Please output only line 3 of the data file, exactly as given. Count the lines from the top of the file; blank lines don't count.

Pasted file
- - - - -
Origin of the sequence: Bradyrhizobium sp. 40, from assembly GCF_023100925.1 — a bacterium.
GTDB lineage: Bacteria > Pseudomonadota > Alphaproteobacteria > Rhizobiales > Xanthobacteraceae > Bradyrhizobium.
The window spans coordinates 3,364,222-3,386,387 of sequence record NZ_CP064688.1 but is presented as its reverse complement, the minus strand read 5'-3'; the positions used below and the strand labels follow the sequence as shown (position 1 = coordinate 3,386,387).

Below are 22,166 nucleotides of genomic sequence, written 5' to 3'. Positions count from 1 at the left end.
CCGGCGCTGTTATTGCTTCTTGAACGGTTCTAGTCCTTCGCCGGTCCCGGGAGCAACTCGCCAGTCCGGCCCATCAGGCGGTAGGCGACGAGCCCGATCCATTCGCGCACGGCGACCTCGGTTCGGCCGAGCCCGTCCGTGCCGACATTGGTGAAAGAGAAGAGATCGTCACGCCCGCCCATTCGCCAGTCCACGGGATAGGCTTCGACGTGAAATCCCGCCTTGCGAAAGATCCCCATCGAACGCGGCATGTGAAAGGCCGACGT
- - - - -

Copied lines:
The window spans coordinates 3,364,222-3,386,387 of sequence record NZ_CP064688.1 but is presented as its reverse complement, the minus strand read 5'-3'; the positions used below and the strand labels follow the sequence as shown (position 1 = coordinate 3,386,387).